(And yet, if you really want to get all Popperian and falsifiable on astronomy’s ass, you might end up coming full circle and having to admit that “Neptune” and “gravity” are all, with our language-intermediated brains, that we really have to work with...)

    Posted by David Moles  on  07/13  at  03:53 PM
  3. I have actually read very few constructionist works that claim that x or y was “invented” that did not also invite their readers to consider the polysemousness of the term “invent” along the lines Michael so lucidly explains.  It may be, though, that to find those nuances one has to already, to some extent, identify with the methodological, theoretical, and/or ethical bent of the work.  Certainly, we can’t expect all constructionist arguments to contain a standard boilerplate section on the difference between brute fact and social fact.  Much of that distinction is simply assumed into texts that, often, are later accused of conflating the two concepts.

    The fact is, it doesn’t even have to be as complicated as Heidegger makes it.  No constructionist worth a damn would say that Gravity only exists because Newton said it does.  What that person *would* say, however, is that the method by which we induce laws like gravity--i.e., science (or, more particularly, physics)--is a particular way of asking and answering questions about the world/universe.  Not only that, but it is, quite obviously, a particularly *useful* way of asking and answering those questions (though it has contributed to its share of problems as well). 

    But there are also other ways to inquire about one’s world, and they often lead to different answers, and they are often useful in different ways.  Trying to say one mode of inquiry is “better” than the other is where things get tricky.  It can be, and is, done, but rarely in the form of fruitful debate.  In fact, if a modern-day Dr. Johnson stubbed his toe on a rock to refute my antifoundational, constructionist ways, I would simply respond by saying, “Hurts, huh?  Then why the hell’d you do it?”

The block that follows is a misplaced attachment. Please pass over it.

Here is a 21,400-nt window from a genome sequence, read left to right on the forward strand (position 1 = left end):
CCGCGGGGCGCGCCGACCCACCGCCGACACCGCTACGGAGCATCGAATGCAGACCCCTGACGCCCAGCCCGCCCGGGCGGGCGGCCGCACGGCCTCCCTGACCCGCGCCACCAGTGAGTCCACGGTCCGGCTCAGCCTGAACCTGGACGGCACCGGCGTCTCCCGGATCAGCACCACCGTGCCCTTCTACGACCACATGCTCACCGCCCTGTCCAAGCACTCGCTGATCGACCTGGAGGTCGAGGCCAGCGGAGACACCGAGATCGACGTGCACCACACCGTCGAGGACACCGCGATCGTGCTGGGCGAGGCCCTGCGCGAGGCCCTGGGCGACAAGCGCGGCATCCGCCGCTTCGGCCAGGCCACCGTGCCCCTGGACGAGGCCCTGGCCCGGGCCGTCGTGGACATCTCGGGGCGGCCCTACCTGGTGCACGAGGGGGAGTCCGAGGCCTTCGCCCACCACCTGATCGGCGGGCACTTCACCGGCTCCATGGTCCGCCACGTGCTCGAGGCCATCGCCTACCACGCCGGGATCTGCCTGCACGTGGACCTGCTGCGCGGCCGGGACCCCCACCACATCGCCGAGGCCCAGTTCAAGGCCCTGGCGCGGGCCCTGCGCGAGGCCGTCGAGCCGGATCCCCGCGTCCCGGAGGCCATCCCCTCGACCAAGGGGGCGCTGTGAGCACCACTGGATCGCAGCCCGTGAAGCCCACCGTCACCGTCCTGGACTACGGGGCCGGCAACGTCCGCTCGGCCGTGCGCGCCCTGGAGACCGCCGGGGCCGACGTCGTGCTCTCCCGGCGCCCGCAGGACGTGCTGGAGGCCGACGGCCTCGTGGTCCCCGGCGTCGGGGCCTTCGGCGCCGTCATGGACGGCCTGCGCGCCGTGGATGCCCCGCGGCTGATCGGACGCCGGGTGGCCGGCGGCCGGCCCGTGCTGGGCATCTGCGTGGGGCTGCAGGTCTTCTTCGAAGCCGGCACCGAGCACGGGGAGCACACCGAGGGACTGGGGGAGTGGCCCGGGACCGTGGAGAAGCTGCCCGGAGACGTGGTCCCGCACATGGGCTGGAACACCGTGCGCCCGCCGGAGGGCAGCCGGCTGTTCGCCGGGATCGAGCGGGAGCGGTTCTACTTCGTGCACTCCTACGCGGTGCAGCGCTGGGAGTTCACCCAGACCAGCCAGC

BTW, Michael, I’m not a “Kuhnian,” but I *do* have a theory that accounts for the production of anomaly in writing studies.  Just to let you know.

    Posted by  on  07/13  at  05:18 PM
  4. As your example of Heidegger illustrates, social constructionism is not another term for academic laziness. What is an example of laziness is the way postmodernism or Derrida are dismissed sweepingly as an effect of the Sokal Affair (we don’t have to read these French guys because they have been shown to be frauds) or the way Heidegger’s philosophy is treated through secondary sources because the primary texts are immersed in the filth of Nazism. The hard work of reading and criticizing these kinds of works is what academic theorizing is all about. Abstracting this kind of effort, labeling the abstraction “Theory” (as if it is a unified endeavor), and then condemning the abstraction as hegemonic or banal, is a dishonest excuse for real laziness.

    Posted by  on  07/13  at  05:25 PM
  5. Wait, wait - did I take the blame for all of this? I don’t think I meant to! After all I didn’t know Michael was going to review Mark’s article for the Valve (or even the Carburetor) when I asked Mark (and Bob and Carol and Ted and no never mind) to write that article for B&W - did I now. I don’t think I even knew (it was a long time ago) Michael was part of the Valvothon at all - no I’m pretty sure I didn’t.

    But no matter. I’m so pleased to know it was both an intervention and a transgression that I’m willing to take the blame for the 1919 World Series if necessary.

    Posted by Ophelia Benson  on  07/13  at  06:00 PM
  6. Chris, I think you point to two different audiences dismissing two different things.  The Sokal affair hasn’t had the same impact on academic and general audiences.  (It’s not as if all the Intro. to Theory classes ditched Lacan and Deleuze.) Similarly, social constructivism is dismissed on the one hand by academics, like Bauerlein, who don’t see it as necessarily lazy but as more conducive to academic laziness than other approaches (more on that shortly); and, on the other, by conservatives who belief it flouts God’s laws, codified ca. 1950 but extant for time immemorial.